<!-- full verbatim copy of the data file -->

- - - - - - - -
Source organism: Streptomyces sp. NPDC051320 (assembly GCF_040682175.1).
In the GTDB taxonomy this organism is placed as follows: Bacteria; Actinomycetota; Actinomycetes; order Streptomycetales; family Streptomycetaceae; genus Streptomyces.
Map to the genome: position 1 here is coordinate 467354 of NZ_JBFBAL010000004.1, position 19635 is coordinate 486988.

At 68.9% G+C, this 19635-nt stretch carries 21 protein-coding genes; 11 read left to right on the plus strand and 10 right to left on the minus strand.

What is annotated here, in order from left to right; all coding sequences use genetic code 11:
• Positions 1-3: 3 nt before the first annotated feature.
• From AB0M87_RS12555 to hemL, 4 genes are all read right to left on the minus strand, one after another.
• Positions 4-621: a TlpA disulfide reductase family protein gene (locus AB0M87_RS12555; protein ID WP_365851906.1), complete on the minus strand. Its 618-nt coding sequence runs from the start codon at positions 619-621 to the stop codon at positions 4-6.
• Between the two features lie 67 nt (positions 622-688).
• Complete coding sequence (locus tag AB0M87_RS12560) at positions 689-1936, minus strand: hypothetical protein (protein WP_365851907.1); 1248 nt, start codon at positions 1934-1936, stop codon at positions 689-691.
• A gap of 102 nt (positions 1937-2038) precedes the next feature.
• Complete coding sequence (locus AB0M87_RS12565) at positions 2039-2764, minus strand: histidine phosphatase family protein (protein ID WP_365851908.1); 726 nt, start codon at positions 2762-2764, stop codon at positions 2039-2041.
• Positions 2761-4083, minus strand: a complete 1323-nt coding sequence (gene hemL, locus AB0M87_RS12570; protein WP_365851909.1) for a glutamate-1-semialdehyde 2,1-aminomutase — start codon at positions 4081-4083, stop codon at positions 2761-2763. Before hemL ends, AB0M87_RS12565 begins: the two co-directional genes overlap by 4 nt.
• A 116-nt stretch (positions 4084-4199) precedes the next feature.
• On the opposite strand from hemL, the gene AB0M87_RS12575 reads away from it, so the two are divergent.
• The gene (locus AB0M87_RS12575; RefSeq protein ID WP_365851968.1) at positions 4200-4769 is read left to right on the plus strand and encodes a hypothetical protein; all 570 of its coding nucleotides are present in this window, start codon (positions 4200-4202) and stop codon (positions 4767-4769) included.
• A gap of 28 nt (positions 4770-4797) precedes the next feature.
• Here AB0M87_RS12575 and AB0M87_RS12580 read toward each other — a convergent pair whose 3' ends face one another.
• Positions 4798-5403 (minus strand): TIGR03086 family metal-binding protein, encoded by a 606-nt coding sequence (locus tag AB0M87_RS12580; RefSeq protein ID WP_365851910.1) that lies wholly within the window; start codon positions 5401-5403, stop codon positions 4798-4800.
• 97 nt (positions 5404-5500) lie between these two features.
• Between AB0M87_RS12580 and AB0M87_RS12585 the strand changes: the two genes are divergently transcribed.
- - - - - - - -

Source organism: Streptomyces sp. NPDC051320 (assembly GCF_040682175.1).
In the GTDB taxonomy this organism is placed as follows: Bacteria; Actinomycetota; Actinomycetes; order Streptomycetales; family Streptomycetaceae; genus Streptomyces.
Map to the genome: position 1 here is coordinate 467354 of NZ_JBFBAL010000004.1, position 19635 is coordinate 486988.

At 68.9% G+C, this 19635-nt stretch carries 21 protein-coding genes; 11 read left to right on the plus strand and 10 right to left on the minus strand.

What is annotated here, in order from left to right; all coding sequences use genetic code 11:
• Positions 1-3: 3 nt before the first annotated feature.
• From AB0M87_RS12555 to hemL, 4 genes are all read right to left on the minus strand, one after another.
• Positions 4-621: a TlpA disulfide reductase family protein gene (locus AB0M87_RS12555; protein ID WP_365851906.1), complete on the minus strand. Its 618-nt coding sequence runs from the start codon at positions 619-621 to the stop codon at positions 4-6.
• Between the two features lie 67 nt (positions 622-688).
• Complete coding sequence (locus tag AB0M87_RS12560) at positions 689-1936, minus strand: hypothetical protein (protein WP_365851907.1); 1248 nt, start codon at positions 1934-1936, stop codon at positions 689-691.
• A gap of 102 nt (positions 1937-2038) precedes the next feature.
• Complete coding sequence (locus AB0M87_RS12565) at positions 2039-2764, minus strand: histidine phosphatase family protein (protein ID WP_365851908.1); 726 nt, start codon at positions 2762-2764, stop codon at positions 2039-2041.
• Positions 2761-4083, minus strand: a complete 1323-nt coding sequence (gene hemL, locus AB0M87_RS12570; protein WP_365851909.1) for a glutamate-1-semialdehyde 2,1-aminomutase — start codon at positions 4081-4083, stop codon at positions 2761-2763. Before hemL ends, AB0M87_RS12565 begins: the two co-directional genes overlap by 4 nt.
• A 116-nt stretch (positions 4084-4199) precedes the next feature.
• On the opposite strand from hemL, the gene AB0M87_RS12575 reads away from it, so the two are divergent.
• The gene (locus AB0M87_RS12575; RefSeq protein ID WP_365851968.1) at positions 4200-4769 is read left to right on the plus strand and encodes a hypothetical protein; all 570 of its coding nucleotides are present in this window, start codon (positions 4200-4202) and stop codon (positions 4767-4769) included.
• A gap of 28 nt (positions 4770-4797) precedes the next feature.
• Here AB0M87_RS12575 and AB0M87_RS12580 read toward each other — a convergent pair whose 3' ends face one another.
• Positions 4798-5403 (minus strand): TIGR03086 family metal-binding protein, encoded by a 606-nt coding sequence (locus tag AB0M87_RS12580; RefSeq protein ID WP_365851910.1) that lies wholly within the window; start codon positions 5401-5403, stop codon positions 4798-4800.
• 97 nt (positions 5404-5500) lie between these two features.
• Between AB0M87_RS12580 and AB0M87_RS12585 the strand changes: the two genes are divergently transcribed.